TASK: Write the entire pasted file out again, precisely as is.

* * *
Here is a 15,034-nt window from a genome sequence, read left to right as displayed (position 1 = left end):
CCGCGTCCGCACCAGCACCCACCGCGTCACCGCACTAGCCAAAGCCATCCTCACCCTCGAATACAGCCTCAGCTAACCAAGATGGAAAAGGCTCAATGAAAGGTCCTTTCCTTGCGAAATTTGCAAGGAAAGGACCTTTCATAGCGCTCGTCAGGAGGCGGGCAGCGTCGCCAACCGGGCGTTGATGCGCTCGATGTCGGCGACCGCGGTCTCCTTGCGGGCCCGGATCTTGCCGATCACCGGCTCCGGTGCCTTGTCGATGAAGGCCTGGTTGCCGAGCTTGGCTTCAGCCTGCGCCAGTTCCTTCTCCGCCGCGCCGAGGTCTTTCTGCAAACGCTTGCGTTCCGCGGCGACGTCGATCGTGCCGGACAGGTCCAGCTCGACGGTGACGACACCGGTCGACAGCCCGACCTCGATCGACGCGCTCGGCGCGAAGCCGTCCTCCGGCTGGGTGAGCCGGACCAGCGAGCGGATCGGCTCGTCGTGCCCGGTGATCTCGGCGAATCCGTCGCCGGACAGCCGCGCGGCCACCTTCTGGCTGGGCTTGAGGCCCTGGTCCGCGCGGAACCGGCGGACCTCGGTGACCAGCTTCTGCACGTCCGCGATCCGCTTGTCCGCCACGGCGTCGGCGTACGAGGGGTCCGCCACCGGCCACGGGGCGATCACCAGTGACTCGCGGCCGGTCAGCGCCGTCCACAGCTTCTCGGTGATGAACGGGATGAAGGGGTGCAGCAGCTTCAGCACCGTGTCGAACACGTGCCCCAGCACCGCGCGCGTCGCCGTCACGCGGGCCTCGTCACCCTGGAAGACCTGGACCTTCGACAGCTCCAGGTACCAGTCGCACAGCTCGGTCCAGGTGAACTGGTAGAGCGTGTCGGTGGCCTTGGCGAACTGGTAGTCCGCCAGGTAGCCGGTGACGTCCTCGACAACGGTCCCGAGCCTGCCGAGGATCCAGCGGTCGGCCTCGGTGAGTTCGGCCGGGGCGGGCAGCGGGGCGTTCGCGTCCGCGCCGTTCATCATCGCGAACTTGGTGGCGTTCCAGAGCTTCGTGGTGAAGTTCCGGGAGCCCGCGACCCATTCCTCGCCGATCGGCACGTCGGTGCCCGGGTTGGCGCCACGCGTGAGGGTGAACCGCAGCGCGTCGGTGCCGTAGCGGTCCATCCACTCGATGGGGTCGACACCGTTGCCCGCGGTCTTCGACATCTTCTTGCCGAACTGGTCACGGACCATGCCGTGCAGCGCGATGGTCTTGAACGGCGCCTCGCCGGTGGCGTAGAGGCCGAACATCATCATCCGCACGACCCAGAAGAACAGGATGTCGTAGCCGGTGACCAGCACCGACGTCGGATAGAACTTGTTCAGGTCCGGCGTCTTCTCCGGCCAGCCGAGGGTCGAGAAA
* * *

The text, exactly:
Here is a 15,034-nt window from a genome sequence, read left to right as displayed (position 1 = left end):
CCGCGTCCGCACCAGCACCCACCGCGTCACCGCACTAGCCAAAGCCATCCTCACCCTCGAATACAGCCTCAGCTAACCAAGATGGAAAAGGCTCAATGAAAGGTCCTTTCCTTGCGAAATTTGCAAGGAAAGGACCTTTCATAGCGCTCGTCAGGAGGCGGGCAGCGTCGCCAACCGGGCGTTGATGCGCTCGATGTCGGCGACCGCGGTCTCCTTGCGGGCCCGGATCTTGCCGATCACCGGCTCCGGTGCCTTGTCGATGAAGGCCTGGTTGCCGAGCTTGGCTTCAGCCTGCGCCAGTTCCTTCTCCGCCGCGCCGAGGTCTTTCTGCAAACGCTTGCGTTCCGCGGCGACGTCGATCGTGCCGGACAGGTCCAGCTCGACGGTGACGACACCGGTCGACAGCCCGACCTCGATCGACGCGCTCGGCGCGAAGCCGTCCTCCGGCTGGGTGAGCCGGACCAGCGAGCGGATCGGCTCGTCGTGCCCGGTGATCTCGGCGAATCCGTCGCCGGACAGCCGCGCGGCCACCTTCTGGCTGGGCTTGAGGCCCTGGTCCGCGCGGAACCGGCGGACCTCGGTGACCAGCTTCTGCACGTCCGCGATCCGCTTGTCCGCCACGGCGTCGGCGTACGAGGGGTCCGCCACCGGCCACGGGGCGATCACCAGTGACTCGCGGCCGGTCAGCGCCGTCCACAGCTTCTCGGTGATGAACGGGATGAAGGGGTGCAGCAGCTTCAGCACCGTGTCGAACACGTGCCCCAGCACCGCGCGCGTCGCCGTCACGCGGGCCTCGTCACCCTGGAAGACCTGGACCTTCGACAGCTCCAGGTACCAGTCGCACAGCTCGGTCCAGGTGAACTGGTAGAGCGTGTCGGTGGCCTTGGCGAACTGGTAGTCCGCCAGGTAGCCGGTGACGTCCTCGACAACGGTCCCGAGCCTGCCGAGGATCCAGCGGTCGGCCTCGGTGAGTTCGGCCGGGGCGGGCAGCGGGGCGTTCGCGTCCGCGCCGTTCATCATCGCGAACTTGGTGGCGTTCCAGAGCTTCGTGGTGAAGTTCCGGGAGCCCGCGACCCATTCCTCGCCGATCGGCACGTCGGTGCCCGGGTTGGCGCCACGCGTGAGGGTGAACCGCAGCGCGTCGGTGCCGTAGCGGTCCATCCACTCGATGGGGTCGACACCGTTGCCCGCGGTCTTCGACATCTTCTTGCCGAACTGGTCACGGACCATGCCGTGCAGCGCGATGGTCTTGAACGGCGCCTCGCCGGTGGCGTAGAGGCCGAACATCATCATCCGCACGACCCAGAAGAACAGGATGTCGTAGCCGGTGACCAGCACCGACGTCGGATAGAACTTGTTCAGGTCCGGCGTCTTCTCCGGCCAGCCGAGGGTCGAGAAA